That said, there is certainly a lot to be learned from the lessons of the past, and much to be gained in planning for the future. I don’t think I have many days at all when I don’t do some of both. I think where I differentiate is that I don’t worry about the future or regret the past – I enjoy my memories and I anticipate the future. I’ve learned that regrets are futile (but not learning the lessons of the past is foolish). And worry is just stressful – it’s far better to take effective action if you are concerned about something.

Time can be thought of as both discrete and continuous – there are places where each type of thought is useful. But to be stuck in thinking only about then, or now, or the future is indeed, well, a waste of time. Better to be aware of all, and alive in the present moment. Too many people seem to walk through their lives in a daze, not aware of what is going on around them at all, lost in their concerns over what has happened or will happen. We all need to be awake and aware to the possibilites of the Now – and the consequences to the future of lacking that awareness.

Great idea – bikestations

Treehugger: Bikestaions: Commuting Facility of the Future

Bikestaions: Commuting Facility of the Future
January 14, 2005

Seattle-based firm Place Architecture has come up with a concept for venues called Bikestations that could change the way we think about our commutes—and maybe even getting around in general. Already popular in Europe and Japan, bike stations are facilities where people can park their bikes, stow their riding clothes, clean up, and emerge ready for work, all in a city that will have cleaner air and easier mobility due to them. Place’s Bikestations would also be social spaces, where people could take a coffee, pick up a newspaper, or get a new inner tube. To be built along the existing commuter rail lines, the stations would provide services from simple covered parking to full multi-modal transit hubs that would eventually integrate a variety of clean transport options, giving commuters the opportunity to connect with electric vehicles, FlexCars, and rental bikes…

The designs for the stations are themselves ecologically friendly: Taking full advantage of government programs that encourage the use of recycled and sustainable materials, the structures will be simple to construct (possibly using recycled bike components), easy to maintain and inexpensive to operate. This is the commuter station of the future alright, but Place knows that some things, like front-and-center parking spots, will always remain valuable. In their world, those desirable spots still exist, but will be reserved for environmentally friendly vehicles only, of course. Thanks Michele! ::Place Architects [by MO]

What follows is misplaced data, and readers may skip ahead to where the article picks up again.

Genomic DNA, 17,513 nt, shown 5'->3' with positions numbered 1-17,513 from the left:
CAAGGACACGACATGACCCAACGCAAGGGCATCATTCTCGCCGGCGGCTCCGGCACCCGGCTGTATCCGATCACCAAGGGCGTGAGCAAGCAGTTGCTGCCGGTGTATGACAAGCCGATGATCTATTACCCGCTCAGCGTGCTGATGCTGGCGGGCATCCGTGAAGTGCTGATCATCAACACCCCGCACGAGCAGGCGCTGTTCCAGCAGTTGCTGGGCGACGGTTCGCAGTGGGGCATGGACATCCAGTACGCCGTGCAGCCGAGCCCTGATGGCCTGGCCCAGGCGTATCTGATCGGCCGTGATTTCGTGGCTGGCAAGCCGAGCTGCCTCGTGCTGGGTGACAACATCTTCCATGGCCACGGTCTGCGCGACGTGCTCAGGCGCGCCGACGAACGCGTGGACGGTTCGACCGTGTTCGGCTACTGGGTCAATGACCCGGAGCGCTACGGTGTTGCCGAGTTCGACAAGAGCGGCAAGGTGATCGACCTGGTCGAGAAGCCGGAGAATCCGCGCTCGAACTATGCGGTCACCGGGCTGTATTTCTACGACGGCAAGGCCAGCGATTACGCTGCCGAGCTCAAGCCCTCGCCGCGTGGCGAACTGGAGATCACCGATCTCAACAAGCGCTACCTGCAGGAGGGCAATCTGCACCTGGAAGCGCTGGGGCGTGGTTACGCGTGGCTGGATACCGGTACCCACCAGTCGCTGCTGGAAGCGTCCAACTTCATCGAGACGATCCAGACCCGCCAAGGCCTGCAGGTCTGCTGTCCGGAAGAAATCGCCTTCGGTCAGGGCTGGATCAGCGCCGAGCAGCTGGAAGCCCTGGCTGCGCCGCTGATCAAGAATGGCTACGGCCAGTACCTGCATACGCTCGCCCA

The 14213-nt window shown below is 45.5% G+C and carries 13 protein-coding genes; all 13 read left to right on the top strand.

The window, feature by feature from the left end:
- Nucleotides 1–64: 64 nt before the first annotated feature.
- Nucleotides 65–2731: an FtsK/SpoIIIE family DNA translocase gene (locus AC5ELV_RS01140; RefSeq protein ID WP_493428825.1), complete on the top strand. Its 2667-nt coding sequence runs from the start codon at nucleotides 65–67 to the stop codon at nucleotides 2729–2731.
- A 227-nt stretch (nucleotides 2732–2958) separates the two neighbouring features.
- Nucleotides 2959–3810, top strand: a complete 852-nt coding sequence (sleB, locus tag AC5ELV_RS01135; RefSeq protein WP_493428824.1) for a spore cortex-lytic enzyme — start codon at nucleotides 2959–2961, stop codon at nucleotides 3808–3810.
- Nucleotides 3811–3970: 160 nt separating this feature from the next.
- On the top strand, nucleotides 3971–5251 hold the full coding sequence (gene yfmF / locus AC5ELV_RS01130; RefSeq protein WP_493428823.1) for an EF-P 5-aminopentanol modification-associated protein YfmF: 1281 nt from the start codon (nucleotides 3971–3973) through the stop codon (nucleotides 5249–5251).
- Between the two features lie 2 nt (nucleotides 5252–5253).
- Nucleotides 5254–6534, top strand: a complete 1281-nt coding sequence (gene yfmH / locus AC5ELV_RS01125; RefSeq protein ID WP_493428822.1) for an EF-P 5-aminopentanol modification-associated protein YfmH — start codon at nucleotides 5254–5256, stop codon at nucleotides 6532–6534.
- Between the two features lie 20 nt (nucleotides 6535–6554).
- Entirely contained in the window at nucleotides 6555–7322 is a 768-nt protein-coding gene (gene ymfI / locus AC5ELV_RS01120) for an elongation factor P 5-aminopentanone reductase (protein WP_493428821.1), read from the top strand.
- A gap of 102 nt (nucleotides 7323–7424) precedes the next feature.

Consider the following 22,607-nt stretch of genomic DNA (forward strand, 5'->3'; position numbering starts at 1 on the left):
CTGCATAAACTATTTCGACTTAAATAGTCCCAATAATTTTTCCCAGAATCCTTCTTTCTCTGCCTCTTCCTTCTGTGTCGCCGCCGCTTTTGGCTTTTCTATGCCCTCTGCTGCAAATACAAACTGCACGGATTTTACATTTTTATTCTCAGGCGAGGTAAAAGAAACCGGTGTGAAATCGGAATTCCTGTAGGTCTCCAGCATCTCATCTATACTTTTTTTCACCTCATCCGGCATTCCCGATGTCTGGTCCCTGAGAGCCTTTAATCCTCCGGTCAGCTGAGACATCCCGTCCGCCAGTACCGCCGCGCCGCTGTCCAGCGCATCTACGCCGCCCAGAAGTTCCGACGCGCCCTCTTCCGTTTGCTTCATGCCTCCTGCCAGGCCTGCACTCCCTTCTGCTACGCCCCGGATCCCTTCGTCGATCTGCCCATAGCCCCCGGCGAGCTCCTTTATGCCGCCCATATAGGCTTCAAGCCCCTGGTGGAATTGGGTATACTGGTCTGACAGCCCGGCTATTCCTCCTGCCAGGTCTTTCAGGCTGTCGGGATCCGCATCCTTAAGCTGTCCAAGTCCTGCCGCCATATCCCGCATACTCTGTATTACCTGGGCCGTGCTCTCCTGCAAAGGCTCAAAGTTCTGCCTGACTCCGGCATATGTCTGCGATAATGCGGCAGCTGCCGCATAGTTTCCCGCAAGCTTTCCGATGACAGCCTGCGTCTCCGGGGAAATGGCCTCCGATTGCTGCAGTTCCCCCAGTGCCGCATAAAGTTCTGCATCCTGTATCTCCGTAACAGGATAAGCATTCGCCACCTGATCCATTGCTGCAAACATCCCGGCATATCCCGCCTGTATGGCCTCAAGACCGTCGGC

PAC for Change

Pac for a Change

Go. Sign. Contribute!

PAC for a Change

On Tuesday, January 18th and Wednesday, January 19th, National Security Advisor Condoleezza Rice will appear before the Senate Foreign Relations Committee in a confirmation hearing for her appointment as Secretary of State.

Dr. Rice’s confirmation hearing must not be a rubber stamp of President Bush’s appointment. The Senate must take its “advice and consent” role seriously.

That’s why, as a member of the Foreign Relations Committee, I intend to stand up and ask Condoleezza Rice the tough questions that Americans deserve to have answered. Questions like:

* Why did the United States go to war in Iraq based on misleading — if not false and fraudulent — evidence?

* Why did we divert valuable resources and intelligence personnel to Iraq, taking them away from Afghanistan and the pursuit of Osama bin Laden?

* Why did you mislead the American people into thinking there was a connection between Saddam Hussein and Al Qaida before September 11th?

We must hold Condoleezza Rice accountable for her misleading statements leading up to the Iraq war and beyond before we can even consider promoting her to Secretary of State.

So I ask you to join with me: Lend your voice to the chorus of millions of Americans across our great land who are demanding that Condoleezza Rice tell the truth about Iraq, weapons of mass destruction, the search for Osama bin Laden, the fight against Al Qaida, and the war on terrorism.

I urge you to sign my petition, so I can take your voice with me to the committee room and the floor of the Senate in the pursuit of the truth from Condoleezza Rice.


Barbara Boxer

A Bloody Mess

American Prospect Online – ViewWeb

A Bloody Mess
From our February 2005 issue: How has Britain’s privatization scheme worked out? Well, today, they’re looking enviably upon Social Security.

By Norma Cohen
Web Exclusive: 01.11.05

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A conservative government sweeps to power for a second term. It views its victory as a mandate to slash the role of the state. In its first term, this policy objective was met by cutting taxes for the wealthy. Its top priority for its second term is tackling what it views as an enduring vestige of socialism: its system of social insurance for the elderly. Declaring the current program unaffordable in 50 years’ time, the administration proposes the privatization of a portion of old-age benefits. In exchange for giving up some future benefits, workers would get a tax rebate to put into an investment account to save for their own retirement.

George W. Bush’s America in 2005? Think again. The year was 1984, the nation was Britain, the government was that of Margaret Thatcher — and the results have been a disaster that America is about to emulate….